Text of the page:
BP and Shell fail to report “actions taken” after shareholder rebellion on product emissions (Scope 3)
- Code requires companies to report on “actions taken” within six months after more than 20% voted against management at AGMs
- BP in breach of UK corporate governance code for 20 days
- Shell and BP both ignore Scope 3 concerns
Thursday (20 days in breach), BP published a statement with no substance. This follows Shell’s statement, also lacking substance, save for a reiteration of targets for Scope 1 and 2.
Response by Mark van Baal, founder of Follow This:
- “Their silence about Scope 3 speaks volumes about oil majors’ reluctance to engage with the fundamental concerns raised by shareholders.”
- “We are keen to help the leadership of these companies to understand the consequences from this pattern of growing shareholder support for Paris-consistent targets for all emissions.”
- “These companies’ addiction to turning hydrocarbons into petrodollars has blinded them to opportunities in renewables, but investors are losing patience with oil majors’ determination to increase total emissions.” (for the record: Shell and BP promise to decrease average emissions (carbon intensity) while increasing total emissions (absolute emissions))
- “Investors should be aware that both Shell and BP consider a vote against the Follow This climate resolution as ‘clear support’ (BP) for their current strategies to increase emissions this decade, in contradiction to the Paris Accord.”
Notable remarks about Shell’s and BP’s recent statement:
- Shell’s goal to “fully understand the reason why [investors] voted both ‘For’ the [in house] Resolution 20 and ‘For’ the [Follow This] Shareholder Resolution” remains unanswered in its statement.
- “BP keeps shareholders in suspense for 20 days to say nothing. If you would read the statement without context, you would have no idea what it is about. The words climate and emissions are notably absent.”
Votes against management advice at BP: 21%
- BP board advised shareholders to vote against the Follow This climate resolution (Resolution 13) at AGM in May 2021. The company said “asking us to change our targets and aims now would necessitate a change in strategy” and “Going back to the drawing board on strategy, targets and aims would disrupt our business plans,” (Notice of Meeting page 24).
- Follow This resolution won support from 21% of votes cast
- After the ballot, BP said: “We recognise that some shareholders (20.65% of votes cast) chose to support this resolution. We will continue to engage with shareholders on our strategy, targets and aims so as to ensure their views are fully understood. We will publish an update on this engagement, in accordance with the UK Corporate Governance Code, within six months of the 2021 AGM.”
Votes against management advice at Shell: 30%
- Shell in the publication of voting results: “We will seek to fully understand the reason why shareholders voted as they did, particularly those who voted both ‘For’ Shell’s strategy and ‘For’ the Shareholder Resolution, and will formally report back to investors within six months”.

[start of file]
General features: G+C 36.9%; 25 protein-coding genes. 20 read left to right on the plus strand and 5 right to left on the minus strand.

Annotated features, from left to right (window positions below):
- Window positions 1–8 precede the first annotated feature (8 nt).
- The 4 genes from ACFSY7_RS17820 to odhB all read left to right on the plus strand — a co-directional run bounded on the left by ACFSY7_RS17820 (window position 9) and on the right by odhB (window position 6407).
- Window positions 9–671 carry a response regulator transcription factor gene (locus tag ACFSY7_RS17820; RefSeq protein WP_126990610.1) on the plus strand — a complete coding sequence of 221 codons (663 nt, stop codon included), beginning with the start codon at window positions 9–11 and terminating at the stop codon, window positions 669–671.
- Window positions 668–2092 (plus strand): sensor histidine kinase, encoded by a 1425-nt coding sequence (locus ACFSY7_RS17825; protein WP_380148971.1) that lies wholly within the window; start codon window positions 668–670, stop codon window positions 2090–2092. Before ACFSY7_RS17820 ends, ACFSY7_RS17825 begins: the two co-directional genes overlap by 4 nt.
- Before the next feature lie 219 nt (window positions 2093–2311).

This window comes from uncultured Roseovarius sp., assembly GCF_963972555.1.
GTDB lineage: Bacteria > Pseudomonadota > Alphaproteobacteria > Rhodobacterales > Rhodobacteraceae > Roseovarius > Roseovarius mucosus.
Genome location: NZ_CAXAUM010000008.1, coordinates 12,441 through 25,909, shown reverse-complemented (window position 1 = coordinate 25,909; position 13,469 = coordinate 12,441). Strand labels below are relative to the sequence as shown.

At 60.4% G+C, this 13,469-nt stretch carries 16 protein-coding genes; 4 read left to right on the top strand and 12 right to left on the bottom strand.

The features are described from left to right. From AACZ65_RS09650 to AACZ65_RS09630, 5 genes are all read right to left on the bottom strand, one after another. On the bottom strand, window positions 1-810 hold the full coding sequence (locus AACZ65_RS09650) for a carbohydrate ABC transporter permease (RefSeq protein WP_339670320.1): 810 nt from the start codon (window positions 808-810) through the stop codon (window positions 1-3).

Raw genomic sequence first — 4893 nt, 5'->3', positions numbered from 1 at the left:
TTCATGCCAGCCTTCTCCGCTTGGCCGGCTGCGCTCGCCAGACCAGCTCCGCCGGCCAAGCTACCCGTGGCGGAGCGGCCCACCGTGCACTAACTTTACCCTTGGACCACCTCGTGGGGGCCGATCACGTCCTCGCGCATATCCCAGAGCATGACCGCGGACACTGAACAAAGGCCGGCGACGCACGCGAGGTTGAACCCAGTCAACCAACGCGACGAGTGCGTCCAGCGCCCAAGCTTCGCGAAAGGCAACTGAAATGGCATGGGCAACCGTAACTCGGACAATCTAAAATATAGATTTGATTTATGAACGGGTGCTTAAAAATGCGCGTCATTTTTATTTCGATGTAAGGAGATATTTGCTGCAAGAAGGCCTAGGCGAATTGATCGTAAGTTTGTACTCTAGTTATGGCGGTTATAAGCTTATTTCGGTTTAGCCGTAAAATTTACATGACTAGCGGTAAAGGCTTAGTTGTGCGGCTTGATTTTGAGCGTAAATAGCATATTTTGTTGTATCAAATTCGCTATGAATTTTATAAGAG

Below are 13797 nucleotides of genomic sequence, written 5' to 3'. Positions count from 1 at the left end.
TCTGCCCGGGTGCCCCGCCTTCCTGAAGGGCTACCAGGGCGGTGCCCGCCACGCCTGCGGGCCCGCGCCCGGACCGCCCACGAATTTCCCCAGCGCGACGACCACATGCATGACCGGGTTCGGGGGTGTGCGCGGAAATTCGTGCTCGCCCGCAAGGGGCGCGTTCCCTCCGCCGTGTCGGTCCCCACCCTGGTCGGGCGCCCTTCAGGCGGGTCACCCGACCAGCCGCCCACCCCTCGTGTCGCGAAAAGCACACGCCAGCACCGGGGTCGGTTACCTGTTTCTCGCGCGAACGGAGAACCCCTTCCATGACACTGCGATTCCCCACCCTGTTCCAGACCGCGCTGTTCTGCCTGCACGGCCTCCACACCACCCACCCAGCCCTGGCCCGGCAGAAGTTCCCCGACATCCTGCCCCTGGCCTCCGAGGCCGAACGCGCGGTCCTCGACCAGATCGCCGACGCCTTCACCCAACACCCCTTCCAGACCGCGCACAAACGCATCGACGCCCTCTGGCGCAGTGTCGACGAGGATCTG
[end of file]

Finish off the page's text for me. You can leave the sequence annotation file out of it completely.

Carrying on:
UK Corporate Governance Code, Provision 1.4: When 20 per cent or more of votes have been cast against the board recommendation for a resolution […] An update on the views received from shareholders and actions taken should be published no later than six months after the shareholder meeting (full text below).
Background, emission levels:
- The IPCC could not be more clear: “unless there are immediate, rapid and large-scale reductions in greenhouse gas emissions, limiting warming to close to 1.5°C or even 2°C will be beyond reach” (IPCC Sixth Assessment Report Press Release, 9 August 2021)
- The Glasgow Pact reconfirmed the necessity for a reduction of absolute emissions of 45% by 2030 (compared to 2010), not an increase as both companies plan for.
- BP expects “the absolute level of emissions to grow between now and 2030, even as the carbon intensity falls” (Reimagine Energy, slides & script).
- Where the emissions will be in 2030 is “a guess,” answered Shell CEO Ben van Beurden during the shareholders’ meeting in May.
- According to in-depth research of Shell’s strategy by Global Climate Insights (GCI) concluded Shell will increase its (net) CO2-emissions by 4% by 2030 (compared to 2019).
Background, joint resolution
BP’s negative voting advice followed a failure to reach agreement between BP and Follow This to draft a joint resolution, after Follow This withdrew its resolution in 2020. BP wanted a resolution that supports its current strategy, targets and aims, that increases absolute emissions in this decade, while Follow This maintained its ask for Paris-consistent targets.
UK Corporate Governance Code, Provision 1.4: When 20 per cent or more of votes have been cast against the board recommendation for a resolution, the company should explain, when announcing voting results, what actions it intends to take to consult shareholders in order to understand the reasons behind the result. An update on the views received from shareholders and actions taken should be published no later than six months after the shareholder meeting. The board should then provide a final summary in the annual report and, if applicable, in the explanatory notes to resolutions at the next shareholder meeting, on what impact the feedback has had on the decisions the board has taken and any actions or resolutions now proposed.